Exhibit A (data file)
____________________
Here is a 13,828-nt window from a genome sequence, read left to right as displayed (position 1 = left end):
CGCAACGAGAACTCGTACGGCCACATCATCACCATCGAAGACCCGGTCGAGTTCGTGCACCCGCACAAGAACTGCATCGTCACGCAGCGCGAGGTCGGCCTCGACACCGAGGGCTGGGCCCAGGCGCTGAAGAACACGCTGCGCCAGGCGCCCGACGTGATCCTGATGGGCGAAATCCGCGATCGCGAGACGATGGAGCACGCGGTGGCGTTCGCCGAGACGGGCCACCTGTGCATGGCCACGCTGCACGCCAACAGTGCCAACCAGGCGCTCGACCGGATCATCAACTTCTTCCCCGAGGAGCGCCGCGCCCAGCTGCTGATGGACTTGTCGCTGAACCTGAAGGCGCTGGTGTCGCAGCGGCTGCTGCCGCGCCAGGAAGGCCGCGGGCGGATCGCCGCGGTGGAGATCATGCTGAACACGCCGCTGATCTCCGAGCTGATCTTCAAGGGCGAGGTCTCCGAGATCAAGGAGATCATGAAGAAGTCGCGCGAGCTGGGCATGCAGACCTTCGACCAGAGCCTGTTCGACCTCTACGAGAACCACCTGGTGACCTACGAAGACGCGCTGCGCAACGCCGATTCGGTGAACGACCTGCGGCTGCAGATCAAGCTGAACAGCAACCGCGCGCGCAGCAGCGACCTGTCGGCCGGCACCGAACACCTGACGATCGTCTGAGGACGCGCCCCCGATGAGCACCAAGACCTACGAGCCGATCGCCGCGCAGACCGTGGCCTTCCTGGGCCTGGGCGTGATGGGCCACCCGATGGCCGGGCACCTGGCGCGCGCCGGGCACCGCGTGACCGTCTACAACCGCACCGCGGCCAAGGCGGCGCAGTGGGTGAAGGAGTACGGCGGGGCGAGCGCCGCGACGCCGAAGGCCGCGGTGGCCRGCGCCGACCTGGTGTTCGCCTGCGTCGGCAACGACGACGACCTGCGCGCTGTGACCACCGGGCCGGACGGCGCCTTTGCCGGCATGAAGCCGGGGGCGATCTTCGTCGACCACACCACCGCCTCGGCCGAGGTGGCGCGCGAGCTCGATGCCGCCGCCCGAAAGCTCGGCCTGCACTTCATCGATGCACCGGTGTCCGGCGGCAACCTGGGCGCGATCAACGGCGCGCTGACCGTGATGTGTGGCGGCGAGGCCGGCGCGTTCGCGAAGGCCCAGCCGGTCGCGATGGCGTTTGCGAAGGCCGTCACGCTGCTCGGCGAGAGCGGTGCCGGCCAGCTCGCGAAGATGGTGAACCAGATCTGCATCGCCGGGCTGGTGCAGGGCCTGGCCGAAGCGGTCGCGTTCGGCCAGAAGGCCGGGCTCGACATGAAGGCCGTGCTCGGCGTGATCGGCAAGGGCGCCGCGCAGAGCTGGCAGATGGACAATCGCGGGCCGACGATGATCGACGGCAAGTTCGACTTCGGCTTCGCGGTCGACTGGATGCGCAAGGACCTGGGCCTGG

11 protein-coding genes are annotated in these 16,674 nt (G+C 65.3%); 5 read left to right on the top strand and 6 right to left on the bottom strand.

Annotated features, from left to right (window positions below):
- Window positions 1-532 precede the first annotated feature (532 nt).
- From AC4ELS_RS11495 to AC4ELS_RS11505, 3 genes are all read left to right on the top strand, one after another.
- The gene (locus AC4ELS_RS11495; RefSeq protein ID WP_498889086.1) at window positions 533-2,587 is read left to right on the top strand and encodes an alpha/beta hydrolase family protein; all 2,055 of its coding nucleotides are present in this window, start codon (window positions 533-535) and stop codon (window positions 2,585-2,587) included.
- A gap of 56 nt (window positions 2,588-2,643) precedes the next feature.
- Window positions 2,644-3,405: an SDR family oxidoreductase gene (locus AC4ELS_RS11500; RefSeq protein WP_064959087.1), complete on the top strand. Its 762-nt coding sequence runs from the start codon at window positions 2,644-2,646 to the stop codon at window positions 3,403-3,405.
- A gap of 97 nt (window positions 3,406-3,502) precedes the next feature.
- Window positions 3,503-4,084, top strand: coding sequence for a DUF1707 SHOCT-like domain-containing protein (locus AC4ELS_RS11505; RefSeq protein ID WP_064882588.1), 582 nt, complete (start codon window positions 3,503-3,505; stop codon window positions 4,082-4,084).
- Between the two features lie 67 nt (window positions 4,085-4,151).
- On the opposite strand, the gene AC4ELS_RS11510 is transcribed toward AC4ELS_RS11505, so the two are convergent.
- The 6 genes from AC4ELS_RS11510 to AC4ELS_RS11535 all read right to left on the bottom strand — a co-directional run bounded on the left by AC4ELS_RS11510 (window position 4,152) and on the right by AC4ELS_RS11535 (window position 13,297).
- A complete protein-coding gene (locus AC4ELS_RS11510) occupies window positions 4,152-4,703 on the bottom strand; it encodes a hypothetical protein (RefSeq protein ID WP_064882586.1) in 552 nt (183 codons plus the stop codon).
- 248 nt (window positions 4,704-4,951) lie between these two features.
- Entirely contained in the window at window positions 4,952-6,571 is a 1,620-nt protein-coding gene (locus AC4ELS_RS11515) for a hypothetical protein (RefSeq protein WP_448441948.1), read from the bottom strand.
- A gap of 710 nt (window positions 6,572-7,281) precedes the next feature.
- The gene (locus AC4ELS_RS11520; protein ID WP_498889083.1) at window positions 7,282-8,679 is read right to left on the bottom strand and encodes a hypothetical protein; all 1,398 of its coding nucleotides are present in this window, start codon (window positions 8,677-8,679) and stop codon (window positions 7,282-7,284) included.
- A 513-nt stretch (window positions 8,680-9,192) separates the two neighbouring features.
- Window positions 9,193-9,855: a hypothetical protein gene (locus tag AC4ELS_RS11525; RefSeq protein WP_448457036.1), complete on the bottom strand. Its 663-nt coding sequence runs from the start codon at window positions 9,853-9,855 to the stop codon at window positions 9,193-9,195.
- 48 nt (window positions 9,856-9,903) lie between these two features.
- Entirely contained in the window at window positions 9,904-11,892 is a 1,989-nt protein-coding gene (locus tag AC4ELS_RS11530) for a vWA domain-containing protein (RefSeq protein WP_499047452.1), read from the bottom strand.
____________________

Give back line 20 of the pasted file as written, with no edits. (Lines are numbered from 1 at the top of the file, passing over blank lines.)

- A 513-nt stretch (window positions 8,680-9,192) separates the two neighbouring features.